Actor James Franco’s production company, Rabbit Bandini Productions (founded in 2003), is producing the series, the third in the Undergrad series. With producing partner Vince Jolivette, the series depicts the lives of undegraduate, up-and-coming filmmakers. After a North and West series, they initially set their sights on Dallas before coming to the Austin Film Festival and becoming acquainted with UT alumna and director Joy Gohring and deciding instead to focus on vibrant Austin film scene.

“I really wanted to them to focus on Austin because I know of the amazing talent that is here and the diversity,” Gohring said.

With a location and a production company in tow, what was left were the subjects. With hundreds of film students on the University’s campus alone, it was big pool to whittle down, but through word of mouth and an interview process, they found their cast in Bukstein, Haji, Young and Truong.

Though they all may be filmmakers in some capacity, they all offer a different perspective, coming from different races, genders, sexual orientation and experience and aesthetic.

“Instead of just getting people that were going to be interesting, they got people who were extremely driven and who weren’t willing to accept what [the producers] were initially setting out for,” Bukstein said. “They got four very unique, ambitious people.”

The series follows Haji as he documents the choir group he is a part of, The Ransom Notes, as they compete; Troung as he completes a documentary on local band “Little Lo” and on his family; Young chronicles the Brady Campaign, which deals with gun rights; and Bukstein as he films a music video for Mother Falcon, along with a personal film of his family.

When it came to the actual shooting itself in late October, and which continues today, they too had their own perspectives. Some were an open book, like Bukstein, who depicted the coming out of his father as a cross dresser while others kept more boundaries.

“Because the Brady Campaign is very sensitive, I was conscious of that,” Young said. “These victims are of violent crimes and I had to ask them to step outside at times. Ali and I were very aware of what was being filmed and all that came along with that.”

Being filmed provided a different perspective for the students, no longer being able to hide behind their lens. But not only that, they had a hands-on role in creation of the docu-web series itself with Gohring. They or even their friends handled the filming or the cinematography. Bukstein became so involved with the production that he received a co-associate producer credit. But a place where they all provided input one way or another was the editing room, a place for them to see the culled hours upon hours of footage shot of them, unrefined in any way.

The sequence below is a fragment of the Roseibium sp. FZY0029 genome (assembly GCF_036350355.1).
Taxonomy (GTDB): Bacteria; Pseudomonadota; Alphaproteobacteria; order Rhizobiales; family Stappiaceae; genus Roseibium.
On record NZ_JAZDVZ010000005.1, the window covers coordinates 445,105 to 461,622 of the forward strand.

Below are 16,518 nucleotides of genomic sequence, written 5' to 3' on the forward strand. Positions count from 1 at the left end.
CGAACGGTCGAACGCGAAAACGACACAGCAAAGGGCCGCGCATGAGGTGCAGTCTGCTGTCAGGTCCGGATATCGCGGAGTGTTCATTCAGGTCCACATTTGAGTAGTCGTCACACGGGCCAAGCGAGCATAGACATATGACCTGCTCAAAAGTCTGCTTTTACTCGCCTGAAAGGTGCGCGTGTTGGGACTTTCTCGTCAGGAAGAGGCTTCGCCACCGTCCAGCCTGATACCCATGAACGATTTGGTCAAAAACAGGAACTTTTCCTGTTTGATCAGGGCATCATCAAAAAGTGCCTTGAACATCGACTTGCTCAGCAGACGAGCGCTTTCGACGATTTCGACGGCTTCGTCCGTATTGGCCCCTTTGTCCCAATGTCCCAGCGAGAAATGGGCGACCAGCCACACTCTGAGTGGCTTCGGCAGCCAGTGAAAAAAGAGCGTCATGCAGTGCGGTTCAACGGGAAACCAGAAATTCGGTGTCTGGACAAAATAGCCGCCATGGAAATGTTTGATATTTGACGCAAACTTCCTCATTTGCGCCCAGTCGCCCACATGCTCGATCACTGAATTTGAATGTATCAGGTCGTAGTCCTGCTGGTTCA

“It made us really critical on us and self-reflective,” Truong said. “It was us trying to be in front of the camera. At times, you forget about the camera, but when the camera’s on, you know there’s going to be tens of thousands of footage on you, knowing James Franco’s reach with this.”

Some of those hours were edited down to the short, less than 10 minute pilot that premiered at this year’s South By Southwest Film Conference. For all four of them, it was their first experience with the festival. They spoke at a panel but even more nerve-rackingly, had to sit and watch themselves along with an audience.

“Sitting on a panel made it all very real,” Haji said. “Having something that goes onto SXSW that gets exposed on such a big level was great. It was weird to see yourself on your screen. You’re your harshest critic, but people reacted very well to, which was comforting. You always wonder how people will react to you.”

With editing still going on and at least six more episodes to go, the experience for Gohring and all four of the “characters,” a word Bukstein used to describe the four of them, was rewarding, shedding light on their career paths, their relationships with friends and family and of course, on the spotlight that is on themselves. For them, it became more than simply another cliche-ridden story of college trials and tribulations, but a true reflection of the lives of budding filmmakers about to head off to another real world.

“This is not ‘reality,’” Bukstein said. “This is real life, the kind of real life that could not replicated in reality television because everything that is happening is real, not changed by a director and authentic. When you watch us, you won’t see us binge-drinking or trying to get laid. You will see us diligently pursuing our careers, which many students are but are never portrayed because there isn’t an avenue for that. This show is Austin embodied in four film students.”